Black Backgrounds

Beautiful, lush, and colourful out-of-focus backgrounds certainly add interest and appeal to any bird photograph.  High-key, which I wrote about here, when well done can offer some added artistic value.  Another type of background, which is not often seen but can be very dramatic, is the all-black background.

In the right situation, these are rather easy to create.  When presented with a well lit subject, especially a lightly toned one, placed in front of a darkly shaded area, it is just a matter of exposing correctly for said subject (what else is new! 😉 ).  Today’s digital cameras’ dynamic range, although improving with every new generation, is still very limited compared to the human eye.  With the camera wanting to expose for a neutral 18% grey, dark backgrounds throw off the metering sensor and tend to over-expose these scenes.  In comes manual correction to dial down the exposure down to properly expose the subject, and with the limited dynamic range this brings the already dark background to a solid black, or very close to it.  Right in camera, no special processing usually needed.  Brighter areas or highlights that may still be visible at times are a snap to remove in post-processing if you choose to do so.

Reddish Egret (white morph)Reddish Egret, Canon 7D + 100-400L @330mm, manual exposure, evaluative metering, 1/2000s., f/6.3, ISO 400.

As a side-but-important-note, manual exposure is vital here for a moving subject that is lit by constant light as it moves – if the background behind your subject changes you are toast (unless you remember to press the exposure lock button when in another exposure mode – I never do).  As an example, see this same Reddish Egret, taken from the same series, two frames later (on a camera that shoots 8 frames per second).  The egret flew out of the shadowed dark background, onto a well lit one, in a fraction of a second…but the exposure on it remained perfect:

Reddish Egret (white morph)Reddish Egret, Canon 7D + 100-400L @330mm, manual exposure, evaluative metering, 1/2000s., f/6.3, ISO 400.

Rendering a background as all black is usually done one of two ways when adjusting the exposure:  reducing the shutter speed, or stopping down the aperture (or a combination of both).  You could always just adjust the ISO, but I rarely touch it during my photography sessions, once set.  For the image of the plant below, stopping down was the perfect recipe, as this ensured all three flowers as sharp as the other.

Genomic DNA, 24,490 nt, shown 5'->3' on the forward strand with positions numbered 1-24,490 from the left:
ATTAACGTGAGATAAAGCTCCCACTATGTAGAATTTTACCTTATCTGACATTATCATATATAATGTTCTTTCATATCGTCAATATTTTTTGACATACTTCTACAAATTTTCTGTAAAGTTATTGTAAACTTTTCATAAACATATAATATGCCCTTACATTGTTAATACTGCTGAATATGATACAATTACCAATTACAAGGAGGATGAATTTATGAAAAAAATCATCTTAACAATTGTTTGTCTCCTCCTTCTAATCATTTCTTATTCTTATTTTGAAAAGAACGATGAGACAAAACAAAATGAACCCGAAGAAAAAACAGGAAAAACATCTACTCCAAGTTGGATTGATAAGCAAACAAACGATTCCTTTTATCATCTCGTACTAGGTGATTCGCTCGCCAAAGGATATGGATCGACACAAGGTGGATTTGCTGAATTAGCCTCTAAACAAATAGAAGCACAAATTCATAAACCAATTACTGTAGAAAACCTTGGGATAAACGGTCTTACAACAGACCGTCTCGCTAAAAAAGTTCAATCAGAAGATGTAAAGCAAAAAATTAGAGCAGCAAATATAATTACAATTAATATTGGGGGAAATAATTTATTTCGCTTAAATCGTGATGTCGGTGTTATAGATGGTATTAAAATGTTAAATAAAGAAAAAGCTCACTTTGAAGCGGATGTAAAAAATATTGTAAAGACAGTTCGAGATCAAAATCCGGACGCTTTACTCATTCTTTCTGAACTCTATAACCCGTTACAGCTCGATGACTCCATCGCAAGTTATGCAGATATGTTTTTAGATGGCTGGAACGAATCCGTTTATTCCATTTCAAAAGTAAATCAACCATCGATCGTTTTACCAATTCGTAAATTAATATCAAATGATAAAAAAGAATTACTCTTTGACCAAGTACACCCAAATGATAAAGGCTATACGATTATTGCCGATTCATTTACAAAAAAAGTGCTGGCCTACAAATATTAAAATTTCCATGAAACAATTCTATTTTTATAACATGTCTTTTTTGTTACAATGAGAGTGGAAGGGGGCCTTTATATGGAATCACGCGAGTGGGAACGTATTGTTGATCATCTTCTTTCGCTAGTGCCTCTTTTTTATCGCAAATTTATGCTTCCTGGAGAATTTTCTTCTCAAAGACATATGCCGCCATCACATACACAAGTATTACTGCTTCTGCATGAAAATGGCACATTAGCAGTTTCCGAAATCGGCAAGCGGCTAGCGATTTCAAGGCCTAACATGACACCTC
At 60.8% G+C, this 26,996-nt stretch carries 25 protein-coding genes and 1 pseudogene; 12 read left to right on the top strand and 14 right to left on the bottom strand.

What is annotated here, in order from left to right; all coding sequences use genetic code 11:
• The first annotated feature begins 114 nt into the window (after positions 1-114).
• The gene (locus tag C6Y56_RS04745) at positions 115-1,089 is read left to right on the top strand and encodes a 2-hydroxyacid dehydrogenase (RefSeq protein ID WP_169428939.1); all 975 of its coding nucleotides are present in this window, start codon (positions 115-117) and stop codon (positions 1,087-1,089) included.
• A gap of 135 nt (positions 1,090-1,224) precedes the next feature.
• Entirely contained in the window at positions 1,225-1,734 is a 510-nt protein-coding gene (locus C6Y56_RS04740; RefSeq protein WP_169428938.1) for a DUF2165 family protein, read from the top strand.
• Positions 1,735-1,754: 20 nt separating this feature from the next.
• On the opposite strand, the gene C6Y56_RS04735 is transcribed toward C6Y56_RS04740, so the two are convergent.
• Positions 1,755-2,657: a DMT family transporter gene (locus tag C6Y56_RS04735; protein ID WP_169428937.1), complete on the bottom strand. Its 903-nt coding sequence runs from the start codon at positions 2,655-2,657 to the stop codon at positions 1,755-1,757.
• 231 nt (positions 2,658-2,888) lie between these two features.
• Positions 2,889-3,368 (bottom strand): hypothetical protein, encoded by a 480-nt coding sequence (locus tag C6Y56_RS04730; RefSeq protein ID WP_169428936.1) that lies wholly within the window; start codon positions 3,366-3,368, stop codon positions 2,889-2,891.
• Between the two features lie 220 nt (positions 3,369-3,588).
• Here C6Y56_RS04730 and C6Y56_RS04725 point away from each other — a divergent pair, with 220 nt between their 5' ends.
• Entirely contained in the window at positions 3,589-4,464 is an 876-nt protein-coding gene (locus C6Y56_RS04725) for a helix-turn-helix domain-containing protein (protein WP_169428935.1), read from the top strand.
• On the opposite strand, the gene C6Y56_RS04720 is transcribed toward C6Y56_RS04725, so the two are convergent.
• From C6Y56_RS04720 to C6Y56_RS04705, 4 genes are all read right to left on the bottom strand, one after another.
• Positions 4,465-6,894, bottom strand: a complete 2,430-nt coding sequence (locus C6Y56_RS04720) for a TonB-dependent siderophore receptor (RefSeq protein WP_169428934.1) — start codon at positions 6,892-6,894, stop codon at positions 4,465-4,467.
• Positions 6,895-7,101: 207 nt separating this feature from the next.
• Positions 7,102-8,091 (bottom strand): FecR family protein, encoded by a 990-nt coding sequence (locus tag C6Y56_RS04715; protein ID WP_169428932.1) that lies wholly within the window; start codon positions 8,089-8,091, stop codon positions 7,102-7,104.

Moccasin Flower

Moccasin Flower, Canon 7D + 100-400L @235mm, manual exposure, evaluative metering, 1/500s., f/13, ISO 800.

Combining a black background with some backlighting (a combination that some call “blacklit”) can provide the ultimate dramatic effect, in my opinion of course!  Just as in silhouettes, photographing an easily identified species that can be named just by shape is shape.  Here I had the benefit of a high sun also lighting the loon’s back to spotlight its distinctive checkered pattern as it swam in front of a deeply shaded cove.

Common LoonCommon Loon, Canon 7D + 500mm f/4 II + 1.4TC III, manual exposure, evaluative metering, 1/1250s., f/7.1, ISO 400.

Another way to achieve this type of background is to use flash as main light, with a background set far away – this way flash fallout prevents the light from reaching background elements thus rendering it black.  It’s a matter of way underexposing the subject intentionally, and then using flash to light it, and its perch.  Had I not used the flash for the image below it would have likely been completely black, subject included.  Just another way to get interesting results.

Crab Spider on Goldenrod

Crab Spider, Canon 7D + 100mm f/2.8 macro lens, manual exposure, evaluative metering, 1/125s., f/9, ISO 800, 580EX flash @+ 1 FEC.

Just like high-key, black backgrounds can be an acquired taste and perhaps not to everyone’s preference, but it is an interesting effect that will no doubt bring drama and variety to any portfolio.  Plus, it is always fun and a learning experience to experiment, especially when it gets oneself out of the proverbial box!

 

 

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2 Comments

  1. Nikhil Rao August 6, 2016 at 3:56 pm #

    Hi Dan

    Amazing inspiring shots and great write up. Thanks for sharing your creativity and knowledge.

    Wow the whites on the egret is very cool. Inspiring.

    All the shots are very cool. The loon shot is a unique one.

    • Daniel Cadieux August 6, 2016 at 8:28 pm #

      Hey Nikhil, thanks! I’m rather proud of that loon shot.

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